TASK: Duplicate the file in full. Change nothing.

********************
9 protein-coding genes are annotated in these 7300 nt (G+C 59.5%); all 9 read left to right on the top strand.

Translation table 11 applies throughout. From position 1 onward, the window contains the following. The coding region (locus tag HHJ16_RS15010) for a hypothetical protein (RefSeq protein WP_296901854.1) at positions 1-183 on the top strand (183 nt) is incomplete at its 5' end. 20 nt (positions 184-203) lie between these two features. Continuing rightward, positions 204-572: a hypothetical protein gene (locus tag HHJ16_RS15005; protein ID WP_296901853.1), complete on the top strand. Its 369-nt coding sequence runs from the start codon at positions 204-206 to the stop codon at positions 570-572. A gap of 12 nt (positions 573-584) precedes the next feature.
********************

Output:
9 protein-coding genes are annotated in these 7300 nt (G+C 59.5%); all 9 read left to right on the top strand.

Translation table 11 applies throughout. From position 1 onward, the window contains the following. The coding region (locus tag HHJ16_RS15010) for a hypothetical protein (RefSeq protein WP_296901854.1) at positions 1-183 on the top strand (183 nt) is incomplete at its 5' end. 20 nt (positions 184-203) lie between these two features. Continuing rightward, positions 204-572: a hypothetical protein gene (locus tag HHJ16_RS15005; protein ID WP_296901853.1), complete on the top strand. Its 369-nt coding sequence runs from the start codon at positions 204-206 to the stop codon at positions 570-572. A gap of 12 nt (positions 573-584) precedes the next feature.